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Succession in the family – inheriting a company – a delicate matter – News


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When it comes to company handovers, problems often arise because of money or a dispute. The Federal Council now wants to intervene.

Jan Schibli was 32 years old when he took over his father’s company. All shares in the Zurich electrical company went to him 20 years ago. His three sisters were compensated with participation certificates and the company’s real estate.

Everyone agreed that Jan Schibli should run the company. “It was really nice to feel the harmony in the family,” he says.

His father, Hans Jörg Schibli, now 86 years old, never thought about quarrels between his children. “The greatest joy was that the four children never resisted anything or asked strange questions. There was not a hint of envy or resentment.”

There is not always so much peace and unity within families. Balz Hösly, a lawyer specializing in inheritance law, observes this.

One mistake is that sensitive issues are not discussed in a family: “We all know that from our lives. You circumnavigate the cliffs where you could get rowdy. And you wait too long to bring certain things to the table.”

A decision you only make once in a lifetime

The Institute for SMEs and Entrepreneurship at the University of St. Gallen is also aware of the sensitive issue of handovers. “For many entrepreneurs, the question of inheritance is a very controversial and difficult question,” says director Thomas Zellweger. “On the one hand, there are considerations of what makes sense for the company, but on the other hand, what is fair within the family.” In addition, it is a decision that is usually only made once in a lifetime.

Lawyer Balz Hösly sees the company boss’s ability to let go as an additional problem area: “Most of the time you wait too long. And when you know that an average succession process takes between six and 14 years, you can’t wait until you’re 70 to start handing over the company. Then you run into a bottleneck.”

How many companies have to be liquidated or sold because of inheritance disputes cannot be quantified. But it can happen very quickly, as Balz Hösly says: “The current law is such that the company may not be passed on to an heir if the other heirs do not agree.”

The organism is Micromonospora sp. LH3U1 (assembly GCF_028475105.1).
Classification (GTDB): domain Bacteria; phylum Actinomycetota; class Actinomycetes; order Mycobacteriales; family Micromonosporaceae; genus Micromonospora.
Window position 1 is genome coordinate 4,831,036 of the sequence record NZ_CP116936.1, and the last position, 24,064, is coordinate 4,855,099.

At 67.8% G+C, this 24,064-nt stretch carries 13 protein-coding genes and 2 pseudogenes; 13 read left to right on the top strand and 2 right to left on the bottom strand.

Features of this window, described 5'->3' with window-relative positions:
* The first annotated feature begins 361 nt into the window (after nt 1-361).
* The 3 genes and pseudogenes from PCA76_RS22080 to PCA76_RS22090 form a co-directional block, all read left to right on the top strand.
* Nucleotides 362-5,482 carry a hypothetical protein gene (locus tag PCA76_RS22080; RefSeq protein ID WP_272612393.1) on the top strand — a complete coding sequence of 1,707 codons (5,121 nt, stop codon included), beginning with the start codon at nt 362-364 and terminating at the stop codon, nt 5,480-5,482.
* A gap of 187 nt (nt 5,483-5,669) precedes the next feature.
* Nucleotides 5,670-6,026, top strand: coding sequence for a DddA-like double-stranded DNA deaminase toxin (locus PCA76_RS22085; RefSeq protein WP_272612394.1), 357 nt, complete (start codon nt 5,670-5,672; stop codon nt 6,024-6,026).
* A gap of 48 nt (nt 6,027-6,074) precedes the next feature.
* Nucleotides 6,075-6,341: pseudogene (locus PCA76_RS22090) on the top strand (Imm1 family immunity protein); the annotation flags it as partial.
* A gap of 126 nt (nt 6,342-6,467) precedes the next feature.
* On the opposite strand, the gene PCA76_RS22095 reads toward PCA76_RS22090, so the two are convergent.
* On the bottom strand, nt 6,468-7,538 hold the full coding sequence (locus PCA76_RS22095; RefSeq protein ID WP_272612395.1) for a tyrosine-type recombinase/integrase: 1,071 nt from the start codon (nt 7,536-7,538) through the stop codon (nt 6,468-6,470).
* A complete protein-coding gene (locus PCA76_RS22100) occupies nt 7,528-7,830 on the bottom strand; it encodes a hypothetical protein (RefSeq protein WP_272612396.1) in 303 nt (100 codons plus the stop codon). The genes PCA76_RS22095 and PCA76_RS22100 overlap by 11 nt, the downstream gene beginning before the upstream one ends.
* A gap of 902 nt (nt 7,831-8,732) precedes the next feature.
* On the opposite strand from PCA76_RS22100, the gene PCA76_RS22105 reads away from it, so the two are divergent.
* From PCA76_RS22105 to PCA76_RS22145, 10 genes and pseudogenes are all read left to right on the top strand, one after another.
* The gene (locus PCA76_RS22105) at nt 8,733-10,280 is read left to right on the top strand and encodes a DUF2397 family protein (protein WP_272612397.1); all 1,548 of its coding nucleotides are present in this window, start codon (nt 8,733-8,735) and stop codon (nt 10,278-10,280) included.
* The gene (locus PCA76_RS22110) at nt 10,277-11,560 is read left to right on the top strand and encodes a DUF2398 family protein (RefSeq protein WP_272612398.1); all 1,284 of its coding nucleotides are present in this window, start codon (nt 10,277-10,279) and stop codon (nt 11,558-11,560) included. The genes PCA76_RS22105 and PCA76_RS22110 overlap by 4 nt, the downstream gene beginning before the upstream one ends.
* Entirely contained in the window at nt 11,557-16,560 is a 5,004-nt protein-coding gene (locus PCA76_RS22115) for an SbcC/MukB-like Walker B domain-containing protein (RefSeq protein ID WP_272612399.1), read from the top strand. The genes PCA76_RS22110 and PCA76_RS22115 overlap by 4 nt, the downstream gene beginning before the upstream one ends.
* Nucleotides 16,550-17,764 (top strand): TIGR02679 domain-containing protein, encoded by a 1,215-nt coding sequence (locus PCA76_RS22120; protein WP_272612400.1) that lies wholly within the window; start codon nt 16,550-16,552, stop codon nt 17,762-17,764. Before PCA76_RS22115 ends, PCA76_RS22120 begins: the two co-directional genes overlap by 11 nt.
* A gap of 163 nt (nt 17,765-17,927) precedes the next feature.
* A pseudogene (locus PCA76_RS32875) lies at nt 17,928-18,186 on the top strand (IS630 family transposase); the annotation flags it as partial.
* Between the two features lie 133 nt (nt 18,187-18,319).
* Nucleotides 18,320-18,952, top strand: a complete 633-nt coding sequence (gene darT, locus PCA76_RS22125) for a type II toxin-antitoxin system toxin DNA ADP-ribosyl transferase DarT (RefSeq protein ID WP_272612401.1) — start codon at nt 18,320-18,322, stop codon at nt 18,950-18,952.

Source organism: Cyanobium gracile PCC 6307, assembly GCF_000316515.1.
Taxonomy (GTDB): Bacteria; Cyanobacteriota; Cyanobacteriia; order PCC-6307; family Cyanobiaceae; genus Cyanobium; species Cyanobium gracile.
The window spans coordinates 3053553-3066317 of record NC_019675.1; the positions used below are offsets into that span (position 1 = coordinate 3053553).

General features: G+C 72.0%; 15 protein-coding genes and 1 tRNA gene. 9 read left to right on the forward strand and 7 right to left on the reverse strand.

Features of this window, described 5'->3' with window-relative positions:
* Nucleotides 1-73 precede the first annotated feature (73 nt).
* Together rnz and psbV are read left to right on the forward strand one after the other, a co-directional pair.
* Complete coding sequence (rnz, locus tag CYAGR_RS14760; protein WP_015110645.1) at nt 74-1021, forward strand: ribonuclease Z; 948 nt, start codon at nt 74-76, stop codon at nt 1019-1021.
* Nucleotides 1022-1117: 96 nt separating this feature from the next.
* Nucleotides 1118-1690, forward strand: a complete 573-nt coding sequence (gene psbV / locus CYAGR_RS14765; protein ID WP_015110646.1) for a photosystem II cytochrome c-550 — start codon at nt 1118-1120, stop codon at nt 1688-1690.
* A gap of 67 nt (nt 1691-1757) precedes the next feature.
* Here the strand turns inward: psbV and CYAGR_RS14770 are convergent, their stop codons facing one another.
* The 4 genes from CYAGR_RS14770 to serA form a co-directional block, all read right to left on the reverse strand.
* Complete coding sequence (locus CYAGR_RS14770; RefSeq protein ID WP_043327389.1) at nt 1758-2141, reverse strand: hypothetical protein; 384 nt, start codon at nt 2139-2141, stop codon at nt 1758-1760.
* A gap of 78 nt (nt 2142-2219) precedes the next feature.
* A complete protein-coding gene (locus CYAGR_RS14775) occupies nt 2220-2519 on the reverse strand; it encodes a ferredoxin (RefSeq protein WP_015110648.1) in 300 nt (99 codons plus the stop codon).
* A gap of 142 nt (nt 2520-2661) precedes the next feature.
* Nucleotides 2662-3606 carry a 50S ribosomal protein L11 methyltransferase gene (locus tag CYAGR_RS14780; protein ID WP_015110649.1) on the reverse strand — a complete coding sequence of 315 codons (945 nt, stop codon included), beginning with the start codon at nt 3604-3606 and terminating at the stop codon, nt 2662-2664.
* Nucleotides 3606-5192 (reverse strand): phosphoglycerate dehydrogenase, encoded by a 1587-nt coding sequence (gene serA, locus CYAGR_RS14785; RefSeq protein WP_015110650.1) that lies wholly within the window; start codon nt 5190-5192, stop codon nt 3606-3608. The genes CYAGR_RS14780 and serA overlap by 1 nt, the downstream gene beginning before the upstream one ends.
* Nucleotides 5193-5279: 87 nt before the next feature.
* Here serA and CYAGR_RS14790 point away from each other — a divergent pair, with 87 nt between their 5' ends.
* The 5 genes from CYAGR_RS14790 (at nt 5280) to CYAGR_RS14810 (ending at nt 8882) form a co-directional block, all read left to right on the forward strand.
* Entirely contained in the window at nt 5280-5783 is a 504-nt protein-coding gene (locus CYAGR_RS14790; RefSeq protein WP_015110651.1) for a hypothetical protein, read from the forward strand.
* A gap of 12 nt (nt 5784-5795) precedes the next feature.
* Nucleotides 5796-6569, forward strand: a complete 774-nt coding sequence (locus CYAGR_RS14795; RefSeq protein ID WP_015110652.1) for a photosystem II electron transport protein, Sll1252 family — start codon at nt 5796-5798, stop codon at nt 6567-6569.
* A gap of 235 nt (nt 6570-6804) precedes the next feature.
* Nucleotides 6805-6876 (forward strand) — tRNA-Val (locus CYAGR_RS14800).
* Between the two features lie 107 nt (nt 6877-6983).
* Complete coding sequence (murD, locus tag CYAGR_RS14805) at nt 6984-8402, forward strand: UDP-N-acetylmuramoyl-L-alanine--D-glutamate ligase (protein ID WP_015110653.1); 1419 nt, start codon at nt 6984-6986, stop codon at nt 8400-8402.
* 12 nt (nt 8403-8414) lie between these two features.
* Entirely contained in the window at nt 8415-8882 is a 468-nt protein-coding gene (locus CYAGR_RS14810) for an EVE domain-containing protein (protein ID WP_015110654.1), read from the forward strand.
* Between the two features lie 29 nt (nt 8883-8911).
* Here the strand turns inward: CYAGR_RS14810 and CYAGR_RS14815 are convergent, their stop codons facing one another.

3400 companies per year have financing problems

There are also financial bottlenecks: the inheriting person is often unable to pay off their co-heirs. In St. Gallen, it is assumed that around 3,400 companies and around 40,000 jobs are affected by financing problems as part of company transfers.

Thomas Zellweger says: “If we succeed in simplifying and supporting the handovers, then it is more likely that attractive jobs can also be retained.”

The Federal Council wants a revision of the law

On June 10, the Federal Council submitted a revision of the law to the parliamentary process. Adjustments to inheritance law are intended to prevent companies from failing due to handovers.

the Revision includes the following two points:

  • A court shall give a company to an heir or heiress to assign can – even if this was not decreed by the testator.
  • A deferred payment should be possible for up to ten years in order to pay off the co-heirs.

The proposed changes are independent of the general revision of inheritance law. This will come into force as early as January 2023 and, among other things, provides for a reduction in the compulsory portions.

On October 14, the Council of States Commission for Legal Questions dealt with the matter for the first time and held hearings on it. The Commission will continue its work at its November meeting with the introductory debate.

A company should not be sacrificed on the altar of an inheritance dispute.

Attorney Balz Hösly was part of the expert commission. He emphasizes who is at the center of the revision: “The Federal Council’s proposal does not want to protect the successor, but rather focuses on the continued prosperity of the company. In other words, the object of protection is the company as an economic value that you do not want to be sacrificed on the altar of an inheritance dispute.»

Jan Schibli is already thinking about how he wants to hand over his company one day. He is 51 years old and has three children. “I would like a child to succeed me. That would be dream number 1 for me.” So far, no one has shown any interest in wanting to be responsible for the now 500 employees.

One way or another, the time will come for him to let go: “I really hope that I can do it as well as my dad. But I’ll say it openly and honestly: Being on the road as an entrepreneur, being able to make your own decisions, not being accountable to anyone, having your employees, your team – that’s a great feeling.”

In five to six years, Jan Schibli wants to have a plan for the future of his company.

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